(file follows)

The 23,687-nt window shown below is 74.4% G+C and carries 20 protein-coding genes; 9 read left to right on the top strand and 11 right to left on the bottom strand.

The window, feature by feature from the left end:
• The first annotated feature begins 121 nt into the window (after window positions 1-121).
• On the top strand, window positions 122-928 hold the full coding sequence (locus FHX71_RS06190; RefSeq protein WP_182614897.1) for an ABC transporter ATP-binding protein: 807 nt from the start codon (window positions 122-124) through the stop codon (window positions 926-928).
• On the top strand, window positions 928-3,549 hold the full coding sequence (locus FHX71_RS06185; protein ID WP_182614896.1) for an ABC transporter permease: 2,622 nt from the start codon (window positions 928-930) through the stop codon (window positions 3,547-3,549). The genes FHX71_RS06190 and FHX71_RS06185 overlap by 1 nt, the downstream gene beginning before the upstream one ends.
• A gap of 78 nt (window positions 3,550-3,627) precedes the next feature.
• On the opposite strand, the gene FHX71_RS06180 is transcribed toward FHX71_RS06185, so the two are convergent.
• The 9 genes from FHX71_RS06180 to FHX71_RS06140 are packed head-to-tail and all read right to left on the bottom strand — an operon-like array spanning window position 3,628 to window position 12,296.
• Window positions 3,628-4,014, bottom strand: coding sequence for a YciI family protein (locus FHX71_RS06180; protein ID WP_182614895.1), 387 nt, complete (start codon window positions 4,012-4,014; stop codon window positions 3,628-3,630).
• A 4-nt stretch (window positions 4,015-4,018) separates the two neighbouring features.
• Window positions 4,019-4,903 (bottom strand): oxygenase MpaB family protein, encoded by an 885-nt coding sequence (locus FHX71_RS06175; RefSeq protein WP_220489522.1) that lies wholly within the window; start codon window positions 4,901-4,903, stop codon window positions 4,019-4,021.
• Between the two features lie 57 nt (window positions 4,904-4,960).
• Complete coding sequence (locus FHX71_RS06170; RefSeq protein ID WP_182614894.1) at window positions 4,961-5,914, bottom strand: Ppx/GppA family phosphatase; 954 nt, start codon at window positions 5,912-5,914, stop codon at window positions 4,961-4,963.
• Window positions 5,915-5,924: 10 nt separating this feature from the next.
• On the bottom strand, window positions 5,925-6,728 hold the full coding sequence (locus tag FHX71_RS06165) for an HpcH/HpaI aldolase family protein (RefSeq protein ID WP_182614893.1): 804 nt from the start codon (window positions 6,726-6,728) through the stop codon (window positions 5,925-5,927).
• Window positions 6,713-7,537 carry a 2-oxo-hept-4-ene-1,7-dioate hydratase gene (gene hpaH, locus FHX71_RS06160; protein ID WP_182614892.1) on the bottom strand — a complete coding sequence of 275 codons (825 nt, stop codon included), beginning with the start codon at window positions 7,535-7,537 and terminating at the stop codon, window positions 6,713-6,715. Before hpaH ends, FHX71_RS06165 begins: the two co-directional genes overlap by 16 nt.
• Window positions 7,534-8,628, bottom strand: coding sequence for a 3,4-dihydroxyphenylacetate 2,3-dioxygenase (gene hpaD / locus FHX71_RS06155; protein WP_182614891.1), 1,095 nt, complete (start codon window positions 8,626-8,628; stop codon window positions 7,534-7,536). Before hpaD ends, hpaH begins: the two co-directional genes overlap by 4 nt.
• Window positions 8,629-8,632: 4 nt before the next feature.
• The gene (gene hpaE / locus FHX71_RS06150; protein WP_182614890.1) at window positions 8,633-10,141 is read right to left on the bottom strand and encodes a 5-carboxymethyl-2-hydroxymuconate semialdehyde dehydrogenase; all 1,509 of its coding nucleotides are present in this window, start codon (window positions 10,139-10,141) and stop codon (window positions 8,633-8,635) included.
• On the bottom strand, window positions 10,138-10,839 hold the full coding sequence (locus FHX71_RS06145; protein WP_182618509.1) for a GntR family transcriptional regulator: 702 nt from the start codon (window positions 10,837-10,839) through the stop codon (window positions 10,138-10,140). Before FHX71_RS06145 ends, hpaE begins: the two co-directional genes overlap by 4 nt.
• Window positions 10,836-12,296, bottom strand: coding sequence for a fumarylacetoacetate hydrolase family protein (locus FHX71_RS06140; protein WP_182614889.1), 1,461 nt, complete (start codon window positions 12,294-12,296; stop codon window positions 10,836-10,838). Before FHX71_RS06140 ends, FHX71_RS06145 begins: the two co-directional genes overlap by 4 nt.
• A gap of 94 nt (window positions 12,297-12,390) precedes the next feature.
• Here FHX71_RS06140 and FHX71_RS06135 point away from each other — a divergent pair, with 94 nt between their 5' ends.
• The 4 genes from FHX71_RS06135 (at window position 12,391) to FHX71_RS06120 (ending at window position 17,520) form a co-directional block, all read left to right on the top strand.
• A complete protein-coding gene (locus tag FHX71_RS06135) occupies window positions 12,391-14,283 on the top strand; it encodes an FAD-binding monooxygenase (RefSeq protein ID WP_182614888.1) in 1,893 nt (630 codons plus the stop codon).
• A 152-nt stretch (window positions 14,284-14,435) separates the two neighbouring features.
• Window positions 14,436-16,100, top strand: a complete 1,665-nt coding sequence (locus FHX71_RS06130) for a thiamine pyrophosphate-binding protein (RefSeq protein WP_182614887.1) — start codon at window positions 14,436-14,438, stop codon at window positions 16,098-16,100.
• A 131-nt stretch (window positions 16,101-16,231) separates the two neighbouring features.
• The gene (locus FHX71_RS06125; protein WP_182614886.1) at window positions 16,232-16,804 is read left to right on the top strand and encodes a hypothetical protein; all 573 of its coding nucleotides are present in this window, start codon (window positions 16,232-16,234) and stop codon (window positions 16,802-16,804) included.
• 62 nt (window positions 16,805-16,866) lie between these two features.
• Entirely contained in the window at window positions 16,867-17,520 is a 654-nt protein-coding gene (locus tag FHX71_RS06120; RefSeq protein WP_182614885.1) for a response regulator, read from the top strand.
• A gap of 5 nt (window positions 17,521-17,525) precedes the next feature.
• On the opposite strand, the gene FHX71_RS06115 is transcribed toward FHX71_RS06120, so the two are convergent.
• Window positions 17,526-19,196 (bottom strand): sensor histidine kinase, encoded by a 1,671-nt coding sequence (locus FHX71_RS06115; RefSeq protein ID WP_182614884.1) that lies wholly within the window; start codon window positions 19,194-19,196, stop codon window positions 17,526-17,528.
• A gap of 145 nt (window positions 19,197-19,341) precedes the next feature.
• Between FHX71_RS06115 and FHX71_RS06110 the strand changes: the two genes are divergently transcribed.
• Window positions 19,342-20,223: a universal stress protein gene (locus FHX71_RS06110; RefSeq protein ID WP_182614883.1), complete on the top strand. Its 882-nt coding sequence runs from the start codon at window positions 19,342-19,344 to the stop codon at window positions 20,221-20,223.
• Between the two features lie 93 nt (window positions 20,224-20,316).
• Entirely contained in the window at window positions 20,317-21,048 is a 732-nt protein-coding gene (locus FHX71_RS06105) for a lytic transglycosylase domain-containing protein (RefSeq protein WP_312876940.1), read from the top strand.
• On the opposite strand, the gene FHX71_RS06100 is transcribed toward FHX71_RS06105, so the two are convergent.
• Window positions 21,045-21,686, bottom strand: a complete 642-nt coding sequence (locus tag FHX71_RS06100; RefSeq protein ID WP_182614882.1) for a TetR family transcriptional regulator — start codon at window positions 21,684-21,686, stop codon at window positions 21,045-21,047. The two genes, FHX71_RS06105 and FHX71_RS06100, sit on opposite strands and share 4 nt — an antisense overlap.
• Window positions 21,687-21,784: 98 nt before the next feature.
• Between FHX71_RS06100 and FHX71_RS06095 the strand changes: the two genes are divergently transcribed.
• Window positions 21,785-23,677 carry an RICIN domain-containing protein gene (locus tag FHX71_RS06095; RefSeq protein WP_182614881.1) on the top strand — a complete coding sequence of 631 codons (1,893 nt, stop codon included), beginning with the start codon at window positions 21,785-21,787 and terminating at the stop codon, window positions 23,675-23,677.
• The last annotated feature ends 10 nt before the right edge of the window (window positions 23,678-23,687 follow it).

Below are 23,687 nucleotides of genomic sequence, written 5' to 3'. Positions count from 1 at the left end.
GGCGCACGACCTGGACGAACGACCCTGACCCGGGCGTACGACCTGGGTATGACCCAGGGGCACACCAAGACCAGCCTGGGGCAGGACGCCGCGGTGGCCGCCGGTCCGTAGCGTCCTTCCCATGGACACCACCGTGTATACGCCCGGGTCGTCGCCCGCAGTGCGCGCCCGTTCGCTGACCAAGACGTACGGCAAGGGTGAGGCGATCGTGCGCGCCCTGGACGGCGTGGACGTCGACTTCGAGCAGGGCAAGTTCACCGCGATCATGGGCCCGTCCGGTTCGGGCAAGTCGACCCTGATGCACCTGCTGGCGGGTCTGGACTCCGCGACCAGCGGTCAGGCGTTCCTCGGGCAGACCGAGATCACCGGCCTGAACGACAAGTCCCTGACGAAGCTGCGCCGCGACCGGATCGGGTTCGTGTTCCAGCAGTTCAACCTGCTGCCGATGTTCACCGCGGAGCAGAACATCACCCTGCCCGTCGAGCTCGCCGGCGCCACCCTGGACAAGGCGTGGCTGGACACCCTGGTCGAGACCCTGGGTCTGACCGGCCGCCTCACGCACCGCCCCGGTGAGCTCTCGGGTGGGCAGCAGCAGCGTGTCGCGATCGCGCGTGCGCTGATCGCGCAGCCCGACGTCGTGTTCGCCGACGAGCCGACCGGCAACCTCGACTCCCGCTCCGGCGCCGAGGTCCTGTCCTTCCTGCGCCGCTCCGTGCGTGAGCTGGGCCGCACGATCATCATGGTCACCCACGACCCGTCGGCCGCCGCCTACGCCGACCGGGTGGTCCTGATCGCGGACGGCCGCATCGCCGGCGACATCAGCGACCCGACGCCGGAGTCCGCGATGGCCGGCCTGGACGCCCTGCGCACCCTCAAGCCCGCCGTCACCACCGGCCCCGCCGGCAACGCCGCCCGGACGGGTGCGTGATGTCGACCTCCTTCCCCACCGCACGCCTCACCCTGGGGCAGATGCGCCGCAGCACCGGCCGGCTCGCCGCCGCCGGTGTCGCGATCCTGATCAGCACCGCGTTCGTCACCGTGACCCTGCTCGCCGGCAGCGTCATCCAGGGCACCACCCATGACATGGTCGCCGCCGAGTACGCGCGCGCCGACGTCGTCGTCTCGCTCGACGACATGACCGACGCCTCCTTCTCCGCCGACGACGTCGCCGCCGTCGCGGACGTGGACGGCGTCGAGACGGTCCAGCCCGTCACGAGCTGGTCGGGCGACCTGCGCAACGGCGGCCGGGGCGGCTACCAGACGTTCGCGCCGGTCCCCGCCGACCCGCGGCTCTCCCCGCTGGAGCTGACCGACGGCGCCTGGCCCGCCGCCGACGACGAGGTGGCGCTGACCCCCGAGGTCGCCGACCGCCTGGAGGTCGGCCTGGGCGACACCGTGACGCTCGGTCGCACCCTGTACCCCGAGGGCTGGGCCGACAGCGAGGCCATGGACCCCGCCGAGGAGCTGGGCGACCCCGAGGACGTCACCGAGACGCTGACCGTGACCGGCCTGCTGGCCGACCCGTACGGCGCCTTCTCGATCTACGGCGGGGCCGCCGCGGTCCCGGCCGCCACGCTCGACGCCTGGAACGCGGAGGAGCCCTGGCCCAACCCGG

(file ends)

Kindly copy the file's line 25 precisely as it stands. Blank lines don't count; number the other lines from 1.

• A complete protein-coding gene (locus tag FHX71_RS06135) occupies window positions 12,391-14,283 on the top strand; it encodes an FAD-binding monooxygenase (RefSeq protein ID WP_182614888.1) in 1,893 nt (630 codons plus the stop codon).